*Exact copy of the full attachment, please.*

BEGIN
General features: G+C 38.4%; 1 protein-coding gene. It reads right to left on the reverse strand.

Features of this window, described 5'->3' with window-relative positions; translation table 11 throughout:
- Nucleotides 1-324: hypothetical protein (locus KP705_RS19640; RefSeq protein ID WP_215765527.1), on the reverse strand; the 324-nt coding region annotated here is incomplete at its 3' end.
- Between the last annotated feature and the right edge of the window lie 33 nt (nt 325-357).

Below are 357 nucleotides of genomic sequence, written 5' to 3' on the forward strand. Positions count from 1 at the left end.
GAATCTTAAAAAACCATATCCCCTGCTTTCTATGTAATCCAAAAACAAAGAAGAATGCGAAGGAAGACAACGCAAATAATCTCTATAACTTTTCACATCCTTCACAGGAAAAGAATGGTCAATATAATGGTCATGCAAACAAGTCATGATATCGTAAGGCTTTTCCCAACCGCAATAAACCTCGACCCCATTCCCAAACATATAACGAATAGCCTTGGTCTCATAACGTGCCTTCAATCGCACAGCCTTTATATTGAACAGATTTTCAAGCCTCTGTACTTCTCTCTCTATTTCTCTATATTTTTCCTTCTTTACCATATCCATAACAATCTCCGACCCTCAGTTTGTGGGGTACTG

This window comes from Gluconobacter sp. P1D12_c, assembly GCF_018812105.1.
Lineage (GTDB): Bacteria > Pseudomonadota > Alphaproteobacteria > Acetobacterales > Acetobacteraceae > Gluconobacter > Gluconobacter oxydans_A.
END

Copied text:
General features: G+C 38.4%; 1 protein-coding gene. It reads right to left on the reverse strand.

Features of this window, described 5'->3' with window-relative positions; translation table 11 throughout:
- Nucleotides 1-324: hypothetical protein (locus KP705_RS19640; RefSeq protein ID WP_215765527.1), on the reverse strand; the 324-nt coding region annotated here is incomplete at its 3' end.
- Between the last annotated feature and the right edge of the window lie 33 nt (nt 325-357).

Below are 357 nucleotides of genomic sequence, written 5' to 3' on the forward strand. Positions count from 1 at the left end.
GAATCTTAAAAAACCATATCCCCTGCTTTCTATGTAATCCAAAAACAAAGAAGAATGCGAAGGAAGACAACGCAAATAATCTCTATAACTTTTCACATCCTTCACAGGAAAAGAATGGTCAATATAATGGTCATGCAAACAAGTCATGATATCGTAAGGCTTTTCCCAACCGCAATAAACCTCGACCCCATTCCCAAACATATAACGAATAGCCTTGGTCTCATAACGTGCCTTCAATCGCACAGCCTTTATATTGAACAGATTTTCAAGCCTCTGTACTTCTCTCTCTATTTCTCTATATTTTTCCTTCTTTACCATATCCATAACAATCTCCGACCCTCAGTTTGTGGGGTACTG

This window comes from Gluconobacter sp. P1D12_c, assembly GCF_018812105.1.
Lineage (GTDB): Bacteria > Pseudomonadota > Alphaproteobacteria > Acetobacterales > Acetobacteraceae > Gluconobacter > Gluconobacter oxydans_A.